Priesthood for Late (40+) Vocations


#1

Fellow Catholics:

I thought this would be a good place where laity can share their experience with priests who were “late” or “delayed” vocations. I’m speaking more about those who were ordained after age 40.

Quite frankly, the ones that I have met, my experiences have been positive. My mother’s parish had a “later vocation” priest (he has since passed away) and he was a good administrator, prayerful, and went out of his way to visit the sick in nursing homes. His life skills from his previous career as an accountant for an oil and gas company were an asset. My mother really misses him.

I know another priest in my diocese who was widowed. He has 7 grown children from his successful marriage. He had been a permanent deacon, and a few years after his wife passed (his youngest child was already on his own), he entered seminary and was ordained at 64. He had also served 20 years in the Army Reserve, and he can relate well to men, and to his parishioners. He is also pro-life.

I also have a friend who was ordained a priest last year at the age of 44. He had been a seminarian when he was younger, but left (he was in his late 20’s then) because he was unsure about his vocation. After spending 13 years as an engineer (he had an engineering degree completed before entering seminary), and doing quite a bit of teaching and youth ministry at a parish, he re-entered seminary in 2010 and was ordained last year. He is a good priest, and he is in a pretty good diocese. His bishop made him a pastor right out the gate, so I know his bishop has quite a bit of faith in his abilities. Yes, with this white collar, comes great responsibility."

Therefore, I think the life experiences that these men have bring a unique perspective to their calling. Any thoughts?


#2

There have been a couple of ordinations of older men in my diocese in the last five or so years. Both men are very down to earth and seem to put things in the proper perspective (towards heaven).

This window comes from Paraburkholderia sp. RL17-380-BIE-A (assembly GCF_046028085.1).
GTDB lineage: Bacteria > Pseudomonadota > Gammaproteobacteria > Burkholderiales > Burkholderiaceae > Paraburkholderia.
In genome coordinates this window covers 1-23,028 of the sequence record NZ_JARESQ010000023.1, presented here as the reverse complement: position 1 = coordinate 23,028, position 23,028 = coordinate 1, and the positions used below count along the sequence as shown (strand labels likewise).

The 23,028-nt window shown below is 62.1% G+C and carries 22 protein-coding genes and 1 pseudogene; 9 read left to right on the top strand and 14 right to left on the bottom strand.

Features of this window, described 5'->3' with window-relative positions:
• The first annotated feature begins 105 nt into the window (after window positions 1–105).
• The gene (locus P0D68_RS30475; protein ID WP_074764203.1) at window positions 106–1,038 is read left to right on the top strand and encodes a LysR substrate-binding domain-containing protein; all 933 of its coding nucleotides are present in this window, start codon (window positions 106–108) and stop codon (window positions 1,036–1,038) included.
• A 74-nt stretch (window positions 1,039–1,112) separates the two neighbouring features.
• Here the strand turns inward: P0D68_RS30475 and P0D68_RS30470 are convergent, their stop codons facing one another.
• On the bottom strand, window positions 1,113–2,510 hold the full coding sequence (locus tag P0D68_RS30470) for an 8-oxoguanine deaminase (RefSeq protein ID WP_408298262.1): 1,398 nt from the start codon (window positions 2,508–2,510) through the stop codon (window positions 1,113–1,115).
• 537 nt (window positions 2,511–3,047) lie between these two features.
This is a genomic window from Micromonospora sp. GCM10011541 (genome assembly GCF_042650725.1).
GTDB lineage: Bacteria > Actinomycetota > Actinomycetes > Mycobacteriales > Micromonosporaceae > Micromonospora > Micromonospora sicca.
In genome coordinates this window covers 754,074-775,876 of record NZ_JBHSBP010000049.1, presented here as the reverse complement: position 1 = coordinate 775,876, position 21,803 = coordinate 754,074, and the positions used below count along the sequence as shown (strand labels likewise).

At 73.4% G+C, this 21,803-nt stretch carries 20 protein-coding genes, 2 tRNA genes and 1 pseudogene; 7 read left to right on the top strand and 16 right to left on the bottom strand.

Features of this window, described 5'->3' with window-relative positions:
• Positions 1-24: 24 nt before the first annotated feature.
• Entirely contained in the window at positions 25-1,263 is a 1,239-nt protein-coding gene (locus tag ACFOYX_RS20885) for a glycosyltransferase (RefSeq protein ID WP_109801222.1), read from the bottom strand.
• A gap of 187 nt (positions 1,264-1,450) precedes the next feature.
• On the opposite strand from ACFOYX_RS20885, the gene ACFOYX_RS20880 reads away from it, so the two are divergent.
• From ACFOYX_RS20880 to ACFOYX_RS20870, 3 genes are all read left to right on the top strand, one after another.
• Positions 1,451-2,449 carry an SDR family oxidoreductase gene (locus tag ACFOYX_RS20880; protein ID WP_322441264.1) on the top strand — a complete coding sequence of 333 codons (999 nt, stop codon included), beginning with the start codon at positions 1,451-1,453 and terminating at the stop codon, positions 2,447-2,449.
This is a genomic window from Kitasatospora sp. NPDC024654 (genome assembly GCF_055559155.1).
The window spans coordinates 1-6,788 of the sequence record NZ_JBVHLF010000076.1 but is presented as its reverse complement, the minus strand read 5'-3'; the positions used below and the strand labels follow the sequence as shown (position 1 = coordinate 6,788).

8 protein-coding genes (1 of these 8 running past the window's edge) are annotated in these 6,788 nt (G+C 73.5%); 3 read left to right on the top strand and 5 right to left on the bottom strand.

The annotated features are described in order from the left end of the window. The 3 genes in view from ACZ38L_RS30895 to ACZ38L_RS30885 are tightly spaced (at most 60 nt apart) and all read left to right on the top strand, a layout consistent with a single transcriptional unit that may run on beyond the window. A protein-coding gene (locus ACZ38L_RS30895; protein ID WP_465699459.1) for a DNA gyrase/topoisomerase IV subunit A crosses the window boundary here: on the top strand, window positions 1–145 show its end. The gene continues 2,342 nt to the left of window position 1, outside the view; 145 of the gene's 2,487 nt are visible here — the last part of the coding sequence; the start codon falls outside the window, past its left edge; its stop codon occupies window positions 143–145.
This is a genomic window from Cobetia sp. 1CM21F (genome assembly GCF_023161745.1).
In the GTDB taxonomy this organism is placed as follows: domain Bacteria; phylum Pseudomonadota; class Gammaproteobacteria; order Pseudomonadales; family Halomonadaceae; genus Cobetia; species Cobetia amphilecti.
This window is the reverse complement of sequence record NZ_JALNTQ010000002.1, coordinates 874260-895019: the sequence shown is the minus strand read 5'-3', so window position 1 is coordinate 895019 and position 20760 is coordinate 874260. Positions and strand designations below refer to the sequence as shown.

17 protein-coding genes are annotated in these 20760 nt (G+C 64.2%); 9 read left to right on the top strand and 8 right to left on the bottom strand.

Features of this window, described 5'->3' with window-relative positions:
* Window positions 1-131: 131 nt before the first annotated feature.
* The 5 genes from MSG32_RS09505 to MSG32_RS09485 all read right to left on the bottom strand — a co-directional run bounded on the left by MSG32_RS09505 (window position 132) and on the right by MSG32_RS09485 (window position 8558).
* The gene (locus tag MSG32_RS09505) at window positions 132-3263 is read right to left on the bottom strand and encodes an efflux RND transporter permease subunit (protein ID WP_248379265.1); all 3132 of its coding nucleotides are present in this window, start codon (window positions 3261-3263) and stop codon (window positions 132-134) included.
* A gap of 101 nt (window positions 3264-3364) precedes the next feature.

Our pastor was dean at the seminary and he said that the faculty was worried about such hardened men entering the seminary. They were concerned that they would be rigid and hard to form for the priesthood. He said that it ended up being quite the opposite, for these older men had been humbled by life and were ready to accept that they didn’t know everything, unlike many young seminarians. While all the older men were ordained, less than half of the young men admitted to seminary were.

Christus resurrexit!


#3

The bottom line is we need more priests, and there doesn’t seem to any reason why one would need to be really young to have a calling.


#4

Amen!~


#5

My parish priest, now in his early fifties, was ordained only a few years ago, at about 44 or 45. He had quite a tough time getting accepted by the higher-ups in his congregation, who thought that a man of his age and with his background – he was an accountant and office manager – would be too difficult for them to mold into their pattern. They prefer younger and more malleable candidates, just as Augustine said (#2 on this thread).


#6

a while ago we had a late ordination priest come to our country parish. He was a widower, and I think retired or of retirement age, and we were his first parish. A large part of the congregation could not cope with his adult children and grandchildren coming to Mass, and staying at the Presbytery, and they made life very difficult for him, with anonymous hate letters whenever he tried to improve the parish in any way. He lasted a year, and went to an administrative role in the city.


#7

…and we men at Pope St. John National Seminary appreciate your support and prayers. We have over 60 men studying now, 11 of those will be ordained this summer as priests.